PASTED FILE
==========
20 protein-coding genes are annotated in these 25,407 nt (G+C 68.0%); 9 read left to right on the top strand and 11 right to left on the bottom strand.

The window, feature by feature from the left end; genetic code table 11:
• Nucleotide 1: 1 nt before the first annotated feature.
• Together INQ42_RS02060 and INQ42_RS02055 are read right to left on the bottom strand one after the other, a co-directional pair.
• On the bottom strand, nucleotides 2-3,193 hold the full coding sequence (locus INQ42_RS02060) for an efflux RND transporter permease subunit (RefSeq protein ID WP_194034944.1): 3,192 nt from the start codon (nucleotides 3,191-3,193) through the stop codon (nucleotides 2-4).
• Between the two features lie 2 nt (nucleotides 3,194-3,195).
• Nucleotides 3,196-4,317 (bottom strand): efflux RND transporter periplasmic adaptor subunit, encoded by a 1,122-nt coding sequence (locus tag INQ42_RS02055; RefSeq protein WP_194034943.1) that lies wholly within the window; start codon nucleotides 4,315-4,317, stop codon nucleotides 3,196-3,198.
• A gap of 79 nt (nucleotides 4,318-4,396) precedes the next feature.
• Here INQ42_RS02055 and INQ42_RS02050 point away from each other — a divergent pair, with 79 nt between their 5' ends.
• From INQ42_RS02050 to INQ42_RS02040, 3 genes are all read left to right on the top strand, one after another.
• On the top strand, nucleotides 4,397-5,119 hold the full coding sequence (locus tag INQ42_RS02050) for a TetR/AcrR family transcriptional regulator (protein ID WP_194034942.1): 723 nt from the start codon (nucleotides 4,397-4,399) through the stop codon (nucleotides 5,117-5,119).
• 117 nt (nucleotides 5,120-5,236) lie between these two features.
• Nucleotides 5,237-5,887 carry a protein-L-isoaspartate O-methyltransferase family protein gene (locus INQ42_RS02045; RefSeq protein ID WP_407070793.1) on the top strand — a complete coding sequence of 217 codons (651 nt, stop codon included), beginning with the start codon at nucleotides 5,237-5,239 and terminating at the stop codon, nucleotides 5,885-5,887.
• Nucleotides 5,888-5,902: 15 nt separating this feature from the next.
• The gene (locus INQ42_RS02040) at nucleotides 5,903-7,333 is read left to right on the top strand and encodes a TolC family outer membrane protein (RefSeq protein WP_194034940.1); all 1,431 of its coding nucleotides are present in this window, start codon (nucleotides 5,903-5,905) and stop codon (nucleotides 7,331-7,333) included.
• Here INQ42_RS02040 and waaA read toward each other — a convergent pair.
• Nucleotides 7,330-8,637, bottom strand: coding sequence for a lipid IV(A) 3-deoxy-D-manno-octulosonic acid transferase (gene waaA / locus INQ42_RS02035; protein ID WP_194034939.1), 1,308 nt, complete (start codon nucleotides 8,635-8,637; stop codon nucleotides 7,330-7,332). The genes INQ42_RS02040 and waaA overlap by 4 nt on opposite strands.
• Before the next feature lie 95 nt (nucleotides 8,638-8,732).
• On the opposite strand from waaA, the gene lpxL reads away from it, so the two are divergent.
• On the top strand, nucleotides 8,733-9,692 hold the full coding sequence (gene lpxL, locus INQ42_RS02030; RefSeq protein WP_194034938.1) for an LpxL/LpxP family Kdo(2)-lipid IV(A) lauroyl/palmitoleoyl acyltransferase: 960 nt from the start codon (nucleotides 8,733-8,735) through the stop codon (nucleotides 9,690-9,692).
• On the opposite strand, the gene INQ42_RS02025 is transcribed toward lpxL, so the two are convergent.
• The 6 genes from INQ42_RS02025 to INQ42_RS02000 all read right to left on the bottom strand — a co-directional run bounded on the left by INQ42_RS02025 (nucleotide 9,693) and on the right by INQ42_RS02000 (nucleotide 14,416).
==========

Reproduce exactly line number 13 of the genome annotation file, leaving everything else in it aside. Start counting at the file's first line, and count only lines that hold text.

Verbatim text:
• Nucleotides 5,237-5,887 carry a protein-L-isoaspartate O-methyltransferase family protein gene (locus INQ42_RS02045; RefSeq protein ID WP_407070793.1) on the top strand — a complete coding sequence of 217 codons (651 nt, stop codon included), beginning with the start codon at nucleotides 5,237-5,239 and terminating at the stop codon, nucleotides 5,885-5,887.